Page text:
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Dementia Action Week – Become a Dementia Friend

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Caroline, a Wellbeing Support Worker from the Durham team, explains how you can take action during Dementia Action Week by becoming a Dementia Friend.

A Dementia Friend is someone who has shown a commitment to learning about dementia and how they can help those in their local community. Now more than ever, those living with dementia and their loved ones need support, awareness, and understanding.

Why I became a Dementia Friend…

As part of my BelleVie training I signed up to be a Dementia Friend, and from there I then attended a Dementia Friends Information Session.

During the information session we talked about how we viewed dementia, and the general public perception. The session focused on five key messages: 

  1. Dementia IS NOT part of the natural aging process
  2. Dementia is caused by diseases in the brain
  3. Dementia IS NOT just about memory loss
  4. It IS POSSIBLE to live POSITIVELY with dementia
  5. There’s MORE to the person than dementia

I felt it was important for me to be a Dementia Friend because of my role of Wellbeing Support Worker, I wanted to develop my own awareness and understanding of dementia and ways of supporting people with dementia to live a better life.

This also prompted me to sign up for a CACHE Level 2 Certificate in the Principles of Dementia Care, which I am currently working towards.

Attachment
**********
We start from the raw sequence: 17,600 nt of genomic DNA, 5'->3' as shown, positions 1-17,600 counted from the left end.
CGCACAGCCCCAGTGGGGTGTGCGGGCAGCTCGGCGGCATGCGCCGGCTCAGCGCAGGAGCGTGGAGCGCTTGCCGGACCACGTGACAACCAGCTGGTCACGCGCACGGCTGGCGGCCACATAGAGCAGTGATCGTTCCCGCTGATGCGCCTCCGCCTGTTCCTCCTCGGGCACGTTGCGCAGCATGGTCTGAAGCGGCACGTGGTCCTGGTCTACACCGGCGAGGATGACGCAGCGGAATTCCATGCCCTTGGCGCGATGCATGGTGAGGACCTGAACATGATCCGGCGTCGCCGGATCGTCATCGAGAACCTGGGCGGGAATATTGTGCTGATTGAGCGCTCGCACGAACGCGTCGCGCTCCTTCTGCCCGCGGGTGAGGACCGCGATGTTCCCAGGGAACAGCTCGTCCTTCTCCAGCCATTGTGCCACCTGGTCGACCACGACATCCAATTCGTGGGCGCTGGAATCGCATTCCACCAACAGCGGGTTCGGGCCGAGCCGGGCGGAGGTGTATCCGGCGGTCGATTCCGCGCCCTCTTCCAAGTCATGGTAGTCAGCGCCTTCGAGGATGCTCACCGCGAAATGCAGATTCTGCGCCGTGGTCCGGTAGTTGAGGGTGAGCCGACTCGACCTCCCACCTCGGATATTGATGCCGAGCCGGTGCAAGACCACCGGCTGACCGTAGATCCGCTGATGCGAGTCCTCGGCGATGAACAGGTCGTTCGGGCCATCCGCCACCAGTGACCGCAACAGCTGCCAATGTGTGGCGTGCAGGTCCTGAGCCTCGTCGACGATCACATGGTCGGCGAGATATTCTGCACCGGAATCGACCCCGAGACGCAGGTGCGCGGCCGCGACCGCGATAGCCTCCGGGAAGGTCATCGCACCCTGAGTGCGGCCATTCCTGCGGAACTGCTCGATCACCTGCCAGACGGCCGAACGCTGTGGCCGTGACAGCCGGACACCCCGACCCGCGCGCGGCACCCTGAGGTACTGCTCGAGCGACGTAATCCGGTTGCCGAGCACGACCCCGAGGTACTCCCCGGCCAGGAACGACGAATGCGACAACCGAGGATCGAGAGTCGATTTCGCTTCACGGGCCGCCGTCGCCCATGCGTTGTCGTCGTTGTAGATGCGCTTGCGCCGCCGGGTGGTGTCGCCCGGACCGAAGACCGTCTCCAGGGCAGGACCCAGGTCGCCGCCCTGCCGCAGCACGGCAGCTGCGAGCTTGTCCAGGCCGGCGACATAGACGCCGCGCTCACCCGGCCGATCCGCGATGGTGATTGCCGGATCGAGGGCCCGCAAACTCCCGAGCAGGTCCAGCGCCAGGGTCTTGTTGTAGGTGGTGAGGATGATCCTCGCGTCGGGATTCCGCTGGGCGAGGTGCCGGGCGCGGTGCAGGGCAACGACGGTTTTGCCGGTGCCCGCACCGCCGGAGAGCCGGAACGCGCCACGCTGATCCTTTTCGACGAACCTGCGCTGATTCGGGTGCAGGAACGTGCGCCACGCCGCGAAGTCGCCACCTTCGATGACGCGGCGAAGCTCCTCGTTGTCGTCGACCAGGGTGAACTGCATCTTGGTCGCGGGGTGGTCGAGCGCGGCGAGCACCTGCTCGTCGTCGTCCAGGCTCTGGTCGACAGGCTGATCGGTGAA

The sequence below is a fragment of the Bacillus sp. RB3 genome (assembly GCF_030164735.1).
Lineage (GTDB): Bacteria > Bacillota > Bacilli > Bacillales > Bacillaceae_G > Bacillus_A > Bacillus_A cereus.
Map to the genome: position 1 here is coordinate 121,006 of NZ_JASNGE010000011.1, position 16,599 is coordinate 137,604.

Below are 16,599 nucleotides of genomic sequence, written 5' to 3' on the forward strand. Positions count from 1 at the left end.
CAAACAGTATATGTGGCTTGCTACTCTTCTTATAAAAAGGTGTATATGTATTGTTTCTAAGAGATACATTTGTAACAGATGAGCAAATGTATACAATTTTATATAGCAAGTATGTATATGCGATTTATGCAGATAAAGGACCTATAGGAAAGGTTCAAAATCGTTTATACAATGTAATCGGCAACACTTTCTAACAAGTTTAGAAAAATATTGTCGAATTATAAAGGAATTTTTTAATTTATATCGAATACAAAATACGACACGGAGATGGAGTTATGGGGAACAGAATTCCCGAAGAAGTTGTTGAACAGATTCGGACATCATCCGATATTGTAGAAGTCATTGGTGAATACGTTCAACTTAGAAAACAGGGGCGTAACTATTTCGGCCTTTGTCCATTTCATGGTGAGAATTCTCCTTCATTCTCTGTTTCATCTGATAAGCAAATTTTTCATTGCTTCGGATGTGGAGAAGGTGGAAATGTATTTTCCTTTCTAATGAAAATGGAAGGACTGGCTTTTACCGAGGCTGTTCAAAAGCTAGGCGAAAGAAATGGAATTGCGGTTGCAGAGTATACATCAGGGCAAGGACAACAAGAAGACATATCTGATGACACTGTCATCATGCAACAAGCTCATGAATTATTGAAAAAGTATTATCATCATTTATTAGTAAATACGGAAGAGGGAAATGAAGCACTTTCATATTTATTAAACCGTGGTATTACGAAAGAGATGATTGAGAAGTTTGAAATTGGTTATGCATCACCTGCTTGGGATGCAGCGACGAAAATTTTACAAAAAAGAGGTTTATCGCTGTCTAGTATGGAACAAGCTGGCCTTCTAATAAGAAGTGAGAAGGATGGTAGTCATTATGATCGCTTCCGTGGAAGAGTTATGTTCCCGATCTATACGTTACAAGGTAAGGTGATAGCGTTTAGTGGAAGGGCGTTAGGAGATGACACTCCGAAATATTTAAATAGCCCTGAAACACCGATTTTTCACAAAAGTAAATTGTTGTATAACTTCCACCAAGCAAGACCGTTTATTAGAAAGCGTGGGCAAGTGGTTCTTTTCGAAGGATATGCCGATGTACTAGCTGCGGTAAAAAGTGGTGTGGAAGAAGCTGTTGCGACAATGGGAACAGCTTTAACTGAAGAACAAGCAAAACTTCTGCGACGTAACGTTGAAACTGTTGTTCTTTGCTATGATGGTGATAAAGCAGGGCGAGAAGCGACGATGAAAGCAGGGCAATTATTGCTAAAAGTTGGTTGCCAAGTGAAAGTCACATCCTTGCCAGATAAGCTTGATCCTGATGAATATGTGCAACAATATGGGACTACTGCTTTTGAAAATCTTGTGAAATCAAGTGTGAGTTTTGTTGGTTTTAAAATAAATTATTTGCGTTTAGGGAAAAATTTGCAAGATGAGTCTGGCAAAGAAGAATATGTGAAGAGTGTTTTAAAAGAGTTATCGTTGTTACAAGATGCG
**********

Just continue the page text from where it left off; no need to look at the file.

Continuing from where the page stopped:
Supporting people with Dementia…

I believe that each person with Dementia is a unique individual with their own life history and story. People with dementia will lose their short term memory first but memories of their earlier years will stay for longer.

I like to spend time finding out more about the person we’re supporting during my visits – their life, their family, their work, their hobbies and interests. 

For example, last week I was talking with a man we visit about how he used to play football and cricket when he was younger. He talked about the local cricket club he was a member of, and I was able to look up some of its history online and found old photos of the team. We looked at them together, and he even recognised some of the faces and could recall their names.

I quickly found that spending time making these connections helps to create positive feelings for the person with dementia. They may not remember the conversation when you’re gone but they will be left with the associated feeling.

Dementia Friends encourages people to commit to a dementia friendly action. Creating those positive feelings is important and something which, in our role as Wellbeing Support Workers, and as a wider community, we can all do.

Sign up to be a Dementia Friend today.

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